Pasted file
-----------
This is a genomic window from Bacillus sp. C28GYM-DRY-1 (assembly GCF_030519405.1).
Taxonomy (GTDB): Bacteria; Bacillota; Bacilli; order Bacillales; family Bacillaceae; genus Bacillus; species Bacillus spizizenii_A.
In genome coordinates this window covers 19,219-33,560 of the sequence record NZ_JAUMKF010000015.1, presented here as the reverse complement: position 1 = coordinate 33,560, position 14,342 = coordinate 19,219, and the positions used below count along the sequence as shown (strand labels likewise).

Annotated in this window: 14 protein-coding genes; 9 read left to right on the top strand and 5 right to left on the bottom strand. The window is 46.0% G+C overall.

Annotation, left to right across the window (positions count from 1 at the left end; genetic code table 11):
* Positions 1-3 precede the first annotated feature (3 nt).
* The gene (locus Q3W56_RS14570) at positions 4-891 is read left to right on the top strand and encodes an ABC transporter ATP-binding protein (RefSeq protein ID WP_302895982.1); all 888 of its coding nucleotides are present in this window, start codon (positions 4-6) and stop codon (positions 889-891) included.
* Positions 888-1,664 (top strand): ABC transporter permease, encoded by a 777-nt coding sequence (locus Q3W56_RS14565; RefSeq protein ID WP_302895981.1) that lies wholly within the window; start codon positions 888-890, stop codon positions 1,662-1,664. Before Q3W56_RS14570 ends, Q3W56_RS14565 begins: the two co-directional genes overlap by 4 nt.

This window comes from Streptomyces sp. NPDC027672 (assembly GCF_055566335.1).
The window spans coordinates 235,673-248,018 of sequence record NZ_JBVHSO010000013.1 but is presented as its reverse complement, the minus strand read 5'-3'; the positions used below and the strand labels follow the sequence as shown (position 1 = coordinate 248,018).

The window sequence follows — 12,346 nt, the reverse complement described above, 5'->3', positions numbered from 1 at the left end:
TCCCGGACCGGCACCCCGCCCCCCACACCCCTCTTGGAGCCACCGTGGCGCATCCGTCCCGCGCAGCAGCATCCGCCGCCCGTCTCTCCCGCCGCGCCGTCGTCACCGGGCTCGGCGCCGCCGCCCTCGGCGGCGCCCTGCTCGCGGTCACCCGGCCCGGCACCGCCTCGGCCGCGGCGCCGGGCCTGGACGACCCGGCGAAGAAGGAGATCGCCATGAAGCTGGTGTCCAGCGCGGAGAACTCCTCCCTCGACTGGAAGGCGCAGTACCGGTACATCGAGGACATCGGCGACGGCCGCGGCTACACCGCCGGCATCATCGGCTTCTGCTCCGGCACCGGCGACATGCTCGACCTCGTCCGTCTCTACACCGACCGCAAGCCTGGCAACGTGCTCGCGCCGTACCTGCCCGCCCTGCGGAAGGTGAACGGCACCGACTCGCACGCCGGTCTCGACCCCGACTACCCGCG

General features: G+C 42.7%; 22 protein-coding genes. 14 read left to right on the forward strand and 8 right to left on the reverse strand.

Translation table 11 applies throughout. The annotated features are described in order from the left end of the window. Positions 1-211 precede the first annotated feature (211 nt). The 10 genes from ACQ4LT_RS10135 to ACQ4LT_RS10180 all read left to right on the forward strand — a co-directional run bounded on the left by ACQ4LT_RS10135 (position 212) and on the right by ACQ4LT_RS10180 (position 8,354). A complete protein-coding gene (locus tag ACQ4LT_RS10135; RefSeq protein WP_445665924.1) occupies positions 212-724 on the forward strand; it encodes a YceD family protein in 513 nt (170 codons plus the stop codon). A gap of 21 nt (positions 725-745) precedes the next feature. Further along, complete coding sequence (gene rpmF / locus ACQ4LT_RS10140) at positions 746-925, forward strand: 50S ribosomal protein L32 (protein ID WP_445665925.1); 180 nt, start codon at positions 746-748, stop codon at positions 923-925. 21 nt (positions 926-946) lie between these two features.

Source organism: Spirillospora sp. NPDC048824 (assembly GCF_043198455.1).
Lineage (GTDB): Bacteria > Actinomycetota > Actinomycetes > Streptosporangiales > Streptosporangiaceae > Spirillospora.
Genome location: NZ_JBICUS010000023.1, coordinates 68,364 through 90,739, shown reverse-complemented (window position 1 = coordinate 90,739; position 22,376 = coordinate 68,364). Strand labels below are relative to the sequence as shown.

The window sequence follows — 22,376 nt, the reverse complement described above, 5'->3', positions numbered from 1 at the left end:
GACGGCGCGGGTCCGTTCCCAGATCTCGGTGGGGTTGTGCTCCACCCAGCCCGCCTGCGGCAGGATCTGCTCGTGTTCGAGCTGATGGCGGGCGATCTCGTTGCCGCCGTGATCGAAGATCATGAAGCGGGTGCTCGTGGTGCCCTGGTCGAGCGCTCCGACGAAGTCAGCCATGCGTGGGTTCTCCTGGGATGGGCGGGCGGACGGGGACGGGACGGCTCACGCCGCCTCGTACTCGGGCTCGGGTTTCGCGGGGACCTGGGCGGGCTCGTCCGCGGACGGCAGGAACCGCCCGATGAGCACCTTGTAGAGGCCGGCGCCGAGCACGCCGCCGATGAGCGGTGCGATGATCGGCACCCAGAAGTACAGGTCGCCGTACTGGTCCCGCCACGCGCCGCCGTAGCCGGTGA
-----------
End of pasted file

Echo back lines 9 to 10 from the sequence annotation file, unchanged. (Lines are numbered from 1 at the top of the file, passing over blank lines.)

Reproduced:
This window comes from Streptomyces sp. NPDC027672 (assembly GCF_055566335.1).
The window spans coordinates 235,673-248,018 of sequence record NZ_JBVHSO010000013.1 but is presented as its reverse complement, the minus strand read 5'-3'; the positions used below and the strand labels follow the sequence as shown (position 1 = coordinate 248,018).